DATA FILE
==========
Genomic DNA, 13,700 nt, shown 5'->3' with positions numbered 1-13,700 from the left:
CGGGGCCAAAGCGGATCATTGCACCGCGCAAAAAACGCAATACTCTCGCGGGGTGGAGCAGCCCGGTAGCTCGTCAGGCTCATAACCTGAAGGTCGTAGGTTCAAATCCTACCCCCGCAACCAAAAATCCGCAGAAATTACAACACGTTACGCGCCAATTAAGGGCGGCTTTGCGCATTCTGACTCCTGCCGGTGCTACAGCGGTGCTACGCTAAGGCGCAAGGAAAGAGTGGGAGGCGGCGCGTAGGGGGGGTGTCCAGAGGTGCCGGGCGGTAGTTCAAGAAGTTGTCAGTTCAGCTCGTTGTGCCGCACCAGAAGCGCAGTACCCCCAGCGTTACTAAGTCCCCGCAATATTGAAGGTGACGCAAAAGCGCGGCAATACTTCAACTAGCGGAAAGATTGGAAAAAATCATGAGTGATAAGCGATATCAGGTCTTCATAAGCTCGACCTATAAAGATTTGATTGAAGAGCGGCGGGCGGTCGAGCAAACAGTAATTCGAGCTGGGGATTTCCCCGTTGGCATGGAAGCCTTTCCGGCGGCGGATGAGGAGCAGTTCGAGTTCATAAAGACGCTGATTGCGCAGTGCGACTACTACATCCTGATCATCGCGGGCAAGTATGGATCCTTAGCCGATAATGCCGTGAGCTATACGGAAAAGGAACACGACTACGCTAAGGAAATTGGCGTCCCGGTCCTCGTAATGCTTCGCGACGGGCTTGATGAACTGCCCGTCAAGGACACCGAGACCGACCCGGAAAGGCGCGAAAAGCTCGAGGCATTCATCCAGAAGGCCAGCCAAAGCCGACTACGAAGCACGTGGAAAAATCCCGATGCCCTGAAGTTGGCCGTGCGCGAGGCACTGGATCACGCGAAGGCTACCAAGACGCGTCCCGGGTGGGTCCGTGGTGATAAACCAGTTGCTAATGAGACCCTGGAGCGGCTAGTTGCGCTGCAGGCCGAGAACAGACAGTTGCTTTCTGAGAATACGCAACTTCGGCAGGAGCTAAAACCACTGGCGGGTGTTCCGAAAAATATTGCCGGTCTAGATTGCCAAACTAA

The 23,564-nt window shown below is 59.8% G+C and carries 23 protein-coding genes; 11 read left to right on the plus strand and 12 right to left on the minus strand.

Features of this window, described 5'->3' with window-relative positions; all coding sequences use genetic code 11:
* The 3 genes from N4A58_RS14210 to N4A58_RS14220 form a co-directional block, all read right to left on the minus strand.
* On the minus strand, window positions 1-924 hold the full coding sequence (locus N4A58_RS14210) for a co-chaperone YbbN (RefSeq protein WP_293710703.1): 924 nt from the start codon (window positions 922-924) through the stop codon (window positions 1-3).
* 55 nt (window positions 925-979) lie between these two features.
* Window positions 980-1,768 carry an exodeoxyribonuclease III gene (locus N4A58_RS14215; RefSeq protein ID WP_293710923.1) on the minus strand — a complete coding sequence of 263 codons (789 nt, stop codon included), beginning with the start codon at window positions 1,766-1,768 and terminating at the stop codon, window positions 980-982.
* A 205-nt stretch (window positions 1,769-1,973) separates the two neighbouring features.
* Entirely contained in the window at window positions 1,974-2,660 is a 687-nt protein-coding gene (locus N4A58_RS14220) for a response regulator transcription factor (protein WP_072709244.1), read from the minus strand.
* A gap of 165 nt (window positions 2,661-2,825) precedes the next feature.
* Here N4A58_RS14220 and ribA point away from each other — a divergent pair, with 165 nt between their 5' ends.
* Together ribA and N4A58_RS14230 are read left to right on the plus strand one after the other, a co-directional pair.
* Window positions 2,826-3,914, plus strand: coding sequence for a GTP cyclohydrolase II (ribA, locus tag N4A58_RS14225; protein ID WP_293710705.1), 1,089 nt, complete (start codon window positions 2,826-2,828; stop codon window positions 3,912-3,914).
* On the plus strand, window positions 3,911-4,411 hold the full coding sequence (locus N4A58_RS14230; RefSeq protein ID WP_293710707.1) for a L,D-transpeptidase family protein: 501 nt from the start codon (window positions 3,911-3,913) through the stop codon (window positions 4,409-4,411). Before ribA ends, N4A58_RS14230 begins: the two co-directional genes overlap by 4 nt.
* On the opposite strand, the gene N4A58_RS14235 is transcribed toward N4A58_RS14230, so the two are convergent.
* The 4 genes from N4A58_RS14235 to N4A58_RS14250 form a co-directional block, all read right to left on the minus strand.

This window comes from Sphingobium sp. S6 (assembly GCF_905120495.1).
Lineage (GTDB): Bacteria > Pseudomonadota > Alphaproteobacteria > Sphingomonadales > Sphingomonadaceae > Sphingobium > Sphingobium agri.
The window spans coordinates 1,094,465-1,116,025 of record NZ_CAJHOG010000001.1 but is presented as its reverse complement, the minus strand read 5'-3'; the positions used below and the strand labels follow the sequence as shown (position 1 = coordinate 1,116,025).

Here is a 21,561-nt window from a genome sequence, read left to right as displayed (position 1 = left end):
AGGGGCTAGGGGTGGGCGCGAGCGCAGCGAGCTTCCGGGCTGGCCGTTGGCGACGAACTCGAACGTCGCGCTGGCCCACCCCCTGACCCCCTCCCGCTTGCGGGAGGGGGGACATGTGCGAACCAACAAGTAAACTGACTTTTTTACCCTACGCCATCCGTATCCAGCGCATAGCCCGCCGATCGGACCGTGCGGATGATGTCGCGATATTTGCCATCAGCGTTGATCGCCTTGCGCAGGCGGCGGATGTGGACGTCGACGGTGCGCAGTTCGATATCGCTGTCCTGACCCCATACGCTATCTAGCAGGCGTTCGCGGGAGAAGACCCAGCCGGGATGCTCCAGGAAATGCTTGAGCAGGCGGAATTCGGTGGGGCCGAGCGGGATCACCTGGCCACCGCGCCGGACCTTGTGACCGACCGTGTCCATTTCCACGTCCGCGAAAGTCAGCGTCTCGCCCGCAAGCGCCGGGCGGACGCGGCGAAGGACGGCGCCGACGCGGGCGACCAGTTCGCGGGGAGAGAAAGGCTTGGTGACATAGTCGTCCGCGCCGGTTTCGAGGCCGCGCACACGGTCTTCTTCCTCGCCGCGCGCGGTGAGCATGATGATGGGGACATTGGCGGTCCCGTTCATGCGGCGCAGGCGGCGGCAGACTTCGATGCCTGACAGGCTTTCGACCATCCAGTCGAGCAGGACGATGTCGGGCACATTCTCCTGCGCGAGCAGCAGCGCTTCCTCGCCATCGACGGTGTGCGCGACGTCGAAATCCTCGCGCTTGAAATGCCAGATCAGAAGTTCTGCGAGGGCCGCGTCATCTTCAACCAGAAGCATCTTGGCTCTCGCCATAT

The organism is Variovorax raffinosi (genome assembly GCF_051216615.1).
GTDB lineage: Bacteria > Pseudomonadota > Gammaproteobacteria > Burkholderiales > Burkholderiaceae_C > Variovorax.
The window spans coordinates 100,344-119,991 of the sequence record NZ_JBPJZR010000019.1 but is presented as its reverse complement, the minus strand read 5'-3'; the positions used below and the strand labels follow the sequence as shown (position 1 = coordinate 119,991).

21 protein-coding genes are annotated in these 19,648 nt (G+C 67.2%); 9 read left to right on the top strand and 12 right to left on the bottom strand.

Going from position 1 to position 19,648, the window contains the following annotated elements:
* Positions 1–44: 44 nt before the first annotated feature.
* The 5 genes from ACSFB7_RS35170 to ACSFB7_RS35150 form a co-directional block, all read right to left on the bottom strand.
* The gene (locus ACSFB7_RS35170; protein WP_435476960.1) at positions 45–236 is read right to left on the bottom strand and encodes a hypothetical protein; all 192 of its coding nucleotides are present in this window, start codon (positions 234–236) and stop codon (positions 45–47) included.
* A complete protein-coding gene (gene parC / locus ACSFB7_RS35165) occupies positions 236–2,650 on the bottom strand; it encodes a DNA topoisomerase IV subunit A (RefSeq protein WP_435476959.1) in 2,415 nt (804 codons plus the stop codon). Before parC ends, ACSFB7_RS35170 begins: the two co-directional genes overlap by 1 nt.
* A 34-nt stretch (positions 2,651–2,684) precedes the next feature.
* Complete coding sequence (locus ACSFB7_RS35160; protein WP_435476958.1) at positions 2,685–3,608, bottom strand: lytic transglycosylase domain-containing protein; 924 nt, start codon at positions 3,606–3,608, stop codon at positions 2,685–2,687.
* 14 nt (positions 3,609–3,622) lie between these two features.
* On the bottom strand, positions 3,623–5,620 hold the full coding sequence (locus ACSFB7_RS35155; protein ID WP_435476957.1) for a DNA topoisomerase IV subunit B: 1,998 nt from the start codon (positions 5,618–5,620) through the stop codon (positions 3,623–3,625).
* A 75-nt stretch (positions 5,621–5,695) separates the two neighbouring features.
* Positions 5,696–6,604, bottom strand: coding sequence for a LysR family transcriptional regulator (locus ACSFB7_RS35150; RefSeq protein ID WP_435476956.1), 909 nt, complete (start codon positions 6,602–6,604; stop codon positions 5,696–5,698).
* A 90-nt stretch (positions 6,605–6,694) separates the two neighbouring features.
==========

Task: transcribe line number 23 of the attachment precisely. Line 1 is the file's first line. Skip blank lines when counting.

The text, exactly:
The organism is Variovorax raffinosi (genome assembly GCF_051216615.1).